The King visits Cherbourg.—Rarity of Royal Journeys.—The Princess Christine visits the Queen.—Hostility of the Duc d'Orleans to the Queen. —Libels on her.—She is called Madame Deficit.—She has a Second Daughter, who dies.—Ill Health of the Dauphin.—Unskillfulness and Extravagance of Calonne's System of Finance.—Distress of the Kingdom.—He assembles the Notables.—They oppose his Plans.—Letters of Marie Antoinette on the Subject.—Her Ideas of the English Parliament.— Dismissal of Calonne.—Character of Archbishop Lomenie de Brienne.— Obstinacy of Necker.—The Archbishop is appointed Minister.—The Distress increases.—The Notables are dissolved.—Violent Opposition of the Parliament.—Resemblance of the French Revolution to the English Rebellion of 1642.—Arrest of D'Espremesnil and Montsabert.

CHAPTER XXII.

Formidable Riots take place in some Provinces.—The Archbishop invites Necker to join his Ministry.—Letter of Marie Antoinette describing her Interview with the Archbishop, and her Views.—Necker refuses.—The Queen sends Messages to Necker.—The Archbishop resigns, and Necker becomes Minister.—The Queen's View of his Character.—General Rejoicing. —Defects in Necker's Character.—He recalls the Parliament.—Riots in Paris.—Severe Winter.—General Distress.—Charities of the King and Queen.—Gratitude of the Citizens.—The Princes are concerned in the Libels published against the Queen.—Preparations for the Meeting of the States-general.—Long Disuse of that Assembly.—Need of Reform.—Vices of the Old Feudal System.—Necker's Blunders in the Arrangements for the Meeting of the States.—An Edict of the King concedes the Chief Demands of the Commons.—Views of the Queen.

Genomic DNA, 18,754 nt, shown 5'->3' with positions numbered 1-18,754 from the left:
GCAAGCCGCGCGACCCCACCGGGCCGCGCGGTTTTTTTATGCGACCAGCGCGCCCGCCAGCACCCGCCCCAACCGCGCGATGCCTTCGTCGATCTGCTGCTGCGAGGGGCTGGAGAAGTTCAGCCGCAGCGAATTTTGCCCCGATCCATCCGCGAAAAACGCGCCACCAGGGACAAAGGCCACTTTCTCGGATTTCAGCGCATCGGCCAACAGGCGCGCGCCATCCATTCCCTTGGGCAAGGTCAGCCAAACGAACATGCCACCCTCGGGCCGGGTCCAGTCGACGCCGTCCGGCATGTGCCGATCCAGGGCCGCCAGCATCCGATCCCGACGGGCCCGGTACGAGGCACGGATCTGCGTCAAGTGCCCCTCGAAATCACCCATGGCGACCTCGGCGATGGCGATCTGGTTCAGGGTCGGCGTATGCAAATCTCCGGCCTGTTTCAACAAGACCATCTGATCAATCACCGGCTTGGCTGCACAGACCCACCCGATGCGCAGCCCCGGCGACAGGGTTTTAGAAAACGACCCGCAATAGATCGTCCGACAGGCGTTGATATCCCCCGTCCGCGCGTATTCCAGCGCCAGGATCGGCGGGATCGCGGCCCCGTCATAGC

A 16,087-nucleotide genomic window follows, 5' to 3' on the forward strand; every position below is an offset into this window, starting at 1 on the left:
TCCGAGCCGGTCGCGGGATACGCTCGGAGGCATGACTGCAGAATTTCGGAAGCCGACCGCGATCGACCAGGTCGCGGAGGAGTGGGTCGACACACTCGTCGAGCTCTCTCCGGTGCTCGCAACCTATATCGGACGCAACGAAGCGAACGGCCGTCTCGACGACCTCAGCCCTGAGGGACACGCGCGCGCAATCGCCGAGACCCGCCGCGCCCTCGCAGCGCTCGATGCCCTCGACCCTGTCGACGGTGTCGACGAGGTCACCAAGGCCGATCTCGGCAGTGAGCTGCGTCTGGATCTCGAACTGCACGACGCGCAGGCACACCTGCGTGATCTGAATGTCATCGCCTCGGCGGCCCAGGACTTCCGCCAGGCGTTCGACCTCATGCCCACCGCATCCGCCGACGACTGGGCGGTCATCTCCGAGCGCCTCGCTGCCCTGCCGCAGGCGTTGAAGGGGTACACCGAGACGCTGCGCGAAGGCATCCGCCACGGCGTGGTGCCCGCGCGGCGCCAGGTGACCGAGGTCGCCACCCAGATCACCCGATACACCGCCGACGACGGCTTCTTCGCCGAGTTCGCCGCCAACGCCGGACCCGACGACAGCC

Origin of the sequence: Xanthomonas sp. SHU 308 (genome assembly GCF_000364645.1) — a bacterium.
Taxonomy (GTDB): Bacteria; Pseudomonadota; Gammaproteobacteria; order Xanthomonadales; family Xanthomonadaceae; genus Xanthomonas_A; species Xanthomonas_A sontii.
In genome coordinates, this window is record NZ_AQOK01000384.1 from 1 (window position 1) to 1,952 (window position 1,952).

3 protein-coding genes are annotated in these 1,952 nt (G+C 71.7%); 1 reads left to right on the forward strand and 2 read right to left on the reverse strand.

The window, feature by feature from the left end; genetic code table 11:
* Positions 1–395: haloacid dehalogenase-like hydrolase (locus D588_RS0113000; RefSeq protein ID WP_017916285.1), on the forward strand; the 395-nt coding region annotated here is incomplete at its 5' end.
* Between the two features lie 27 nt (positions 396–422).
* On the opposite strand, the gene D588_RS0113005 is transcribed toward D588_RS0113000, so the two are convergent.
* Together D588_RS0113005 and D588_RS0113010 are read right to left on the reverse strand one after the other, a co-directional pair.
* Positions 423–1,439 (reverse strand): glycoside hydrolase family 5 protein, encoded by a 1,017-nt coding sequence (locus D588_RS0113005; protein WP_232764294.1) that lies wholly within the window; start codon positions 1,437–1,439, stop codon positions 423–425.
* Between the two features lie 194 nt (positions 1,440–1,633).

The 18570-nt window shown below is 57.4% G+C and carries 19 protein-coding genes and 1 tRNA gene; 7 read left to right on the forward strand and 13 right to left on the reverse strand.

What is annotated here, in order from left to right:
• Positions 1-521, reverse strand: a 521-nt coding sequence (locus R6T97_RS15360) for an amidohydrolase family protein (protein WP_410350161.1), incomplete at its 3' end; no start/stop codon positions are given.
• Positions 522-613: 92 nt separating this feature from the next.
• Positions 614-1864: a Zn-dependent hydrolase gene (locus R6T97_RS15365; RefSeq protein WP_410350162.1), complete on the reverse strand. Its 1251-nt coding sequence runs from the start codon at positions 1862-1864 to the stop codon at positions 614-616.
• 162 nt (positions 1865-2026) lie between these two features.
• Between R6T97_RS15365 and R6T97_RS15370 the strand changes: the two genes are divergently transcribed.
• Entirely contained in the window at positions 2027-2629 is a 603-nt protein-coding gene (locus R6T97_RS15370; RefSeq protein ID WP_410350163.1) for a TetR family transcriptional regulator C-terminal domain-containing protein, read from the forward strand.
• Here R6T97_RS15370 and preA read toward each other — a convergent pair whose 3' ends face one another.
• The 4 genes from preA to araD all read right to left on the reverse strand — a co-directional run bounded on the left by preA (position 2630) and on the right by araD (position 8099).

CHAPTER XXIII.

The Reveillon Riot.—Opening of the States-general.—The Queen is insulted by the Partisans of the Duc d'Orleans.—Discussions as to the Number of Chambers.—Career and Character of Mirabeau.—Necker rejects his Support. —He determines to revenge himself.—Death of the Dauphin.

CHAPTER XXIV.

Troops are brought up from the Frontier.—The Assembly petitions the King to withdraw them.—He refuses.—Ho dismisses Necker.—The Baron de Breteuil is appointed Prime Minister.—Terrible Riots in Paris.—The Tricolor Flag is adopted.—Storming of the Bastile and Murder of the Governor.—The Count d'Artois and other Princes fly from the Kingdom.—The King recalls Necker.—Withdraws the Soldiers and visits Paris.—Formation of the National Guard.—Insolence of La Fayette and Bailly.—Madame de Tourzel becomes Governess of the Royal Children.—Letters of Marie Antoinette on their Character, and on her own Views of Education.

CHAPTER XXV.

Necker resumes Office.—Outrages in the Provinces.—Pusillanimity of the Body of the Nation.—Parties in the Assembly.—Views of the Constitutionalists or "Plain."—Barnave makes Overtures to the Court.—The Queen rejects them.—The Assembly abolishes all Privileges, August 4th.—Debates on the Veto.—An Attack on Versailles is threatened.—Great Scarcity in Paris.—The King sends his Plate to be melted down.—The Regiment of Flanders is brought up to Versailles.—A Military Banquet is held in the Opera-house.—October 5th, a Mob from Paris marches on Versailles.—Blunders of La Fayette.—Ferocity of the Mob on the 5th. —Attack on the Palace on the 6th.—Danger and Heroism of the Queen.—The Royal Family remove to Paris.—Their Reception at the Barrier and at the Hotel de Ville.—Shabbiness of the Tuileries.—The King fixes his Residence there.